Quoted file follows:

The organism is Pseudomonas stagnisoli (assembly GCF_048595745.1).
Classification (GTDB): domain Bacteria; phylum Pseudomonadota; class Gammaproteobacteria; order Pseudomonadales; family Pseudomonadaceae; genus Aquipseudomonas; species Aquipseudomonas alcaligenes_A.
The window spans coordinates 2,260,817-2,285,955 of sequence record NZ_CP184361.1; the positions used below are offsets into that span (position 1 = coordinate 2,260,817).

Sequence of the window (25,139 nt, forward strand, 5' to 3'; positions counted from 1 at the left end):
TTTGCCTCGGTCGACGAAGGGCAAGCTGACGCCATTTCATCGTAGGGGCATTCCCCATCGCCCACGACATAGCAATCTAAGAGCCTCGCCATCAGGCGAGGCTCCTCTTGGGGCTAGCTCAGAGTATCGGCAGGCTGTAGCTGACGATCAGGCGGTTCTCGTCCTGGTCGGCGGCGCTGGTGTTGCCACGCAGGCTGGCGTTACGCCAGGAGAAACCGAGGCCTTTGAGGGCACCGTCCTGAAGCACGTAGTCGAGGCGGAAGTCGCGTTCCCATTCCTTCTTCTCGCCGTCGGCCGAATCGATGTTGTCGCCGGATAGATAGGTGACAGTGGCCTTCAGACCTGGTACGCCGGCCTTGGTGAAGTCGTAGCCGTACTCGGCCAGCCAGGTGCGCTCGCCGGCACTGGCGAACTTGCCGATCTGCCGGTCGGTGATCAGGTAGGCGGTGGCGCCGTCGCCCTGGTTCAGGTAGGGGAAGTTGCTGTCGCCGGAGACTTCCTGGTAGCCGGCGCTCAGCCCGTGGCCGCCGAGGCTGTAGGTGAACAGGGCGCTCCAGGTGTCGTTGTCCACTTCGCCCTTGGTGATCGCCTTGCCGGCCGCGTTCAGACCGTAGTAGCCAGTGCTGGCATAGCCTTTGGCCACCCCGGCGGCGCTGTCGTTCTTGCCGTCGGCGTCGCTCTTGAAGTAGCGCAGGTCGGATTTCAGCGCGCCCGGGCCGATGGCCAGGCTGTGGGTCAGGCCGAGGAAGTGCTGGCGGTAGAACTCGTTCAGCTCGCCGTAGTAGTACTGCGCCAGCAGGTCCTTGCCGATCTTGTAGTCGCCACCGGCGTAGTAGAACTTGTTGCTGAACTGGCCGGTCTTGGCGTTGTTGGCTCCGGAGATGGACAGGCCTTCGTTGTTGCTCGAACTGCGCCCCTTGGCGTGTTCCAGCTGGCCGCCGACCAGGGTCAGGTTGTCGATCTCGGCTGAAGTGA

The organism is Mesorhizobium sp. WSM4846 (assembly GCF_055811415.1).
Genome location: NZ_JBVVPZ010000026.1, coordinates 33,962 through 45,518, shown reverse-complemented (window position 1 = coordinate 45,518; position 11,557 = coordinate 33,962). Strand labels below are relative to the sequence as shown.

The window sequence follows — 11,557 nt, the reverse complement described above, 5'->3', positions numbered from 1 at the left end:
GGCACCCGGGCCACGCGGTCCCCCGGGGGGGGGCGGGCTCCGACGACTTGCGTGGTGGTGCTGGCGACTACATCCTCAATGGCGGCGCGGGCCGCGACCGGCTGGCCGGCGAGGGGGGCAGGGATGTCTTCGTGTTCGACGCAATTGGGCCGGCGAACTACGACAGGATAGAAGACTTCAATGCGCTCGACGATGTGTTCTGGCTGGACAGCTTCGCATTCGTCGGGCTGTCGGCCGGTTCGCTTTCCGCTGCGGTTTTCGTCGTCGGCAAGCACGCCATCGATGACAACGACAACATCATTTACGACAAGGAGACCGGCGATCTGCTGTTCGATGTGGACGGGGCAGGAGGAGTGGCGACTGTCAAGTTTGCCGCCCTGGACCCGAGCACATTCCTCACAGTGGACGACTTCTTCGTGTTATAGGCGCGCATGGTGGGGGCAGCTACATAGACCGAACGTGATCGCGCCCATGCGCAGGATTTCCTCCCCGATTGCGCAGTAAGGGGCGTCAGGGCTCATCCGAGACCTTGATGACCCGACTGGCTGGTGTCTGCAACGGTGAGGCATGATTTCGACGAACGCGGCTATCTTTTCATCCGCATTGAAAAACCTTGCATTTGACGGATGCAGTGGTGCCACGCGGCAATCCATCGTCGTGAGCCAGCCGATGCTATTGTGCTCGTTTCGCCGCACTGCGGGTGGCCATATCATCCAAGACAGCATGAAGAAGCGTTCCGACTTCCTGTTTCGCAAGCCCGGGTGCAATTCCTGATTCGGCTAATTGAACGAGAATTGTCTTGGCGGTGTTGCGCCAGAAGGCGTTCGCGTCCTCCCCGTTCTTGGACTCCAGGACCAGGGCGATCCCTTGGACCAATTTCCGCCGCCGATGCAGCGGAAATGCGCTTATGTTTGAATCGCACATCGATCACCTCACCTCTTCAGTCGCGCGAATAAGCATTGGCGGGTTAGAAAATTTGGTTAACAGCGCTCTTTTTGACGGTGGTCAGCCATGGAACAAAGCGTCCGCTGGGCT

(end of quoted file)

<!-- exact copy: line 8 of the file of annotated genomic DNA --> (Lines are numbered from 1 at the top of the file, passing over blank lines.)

The window sequence follows — 11,557 nt, the reverse complement described above, 5'->3', positions numbered from 1 at the left end: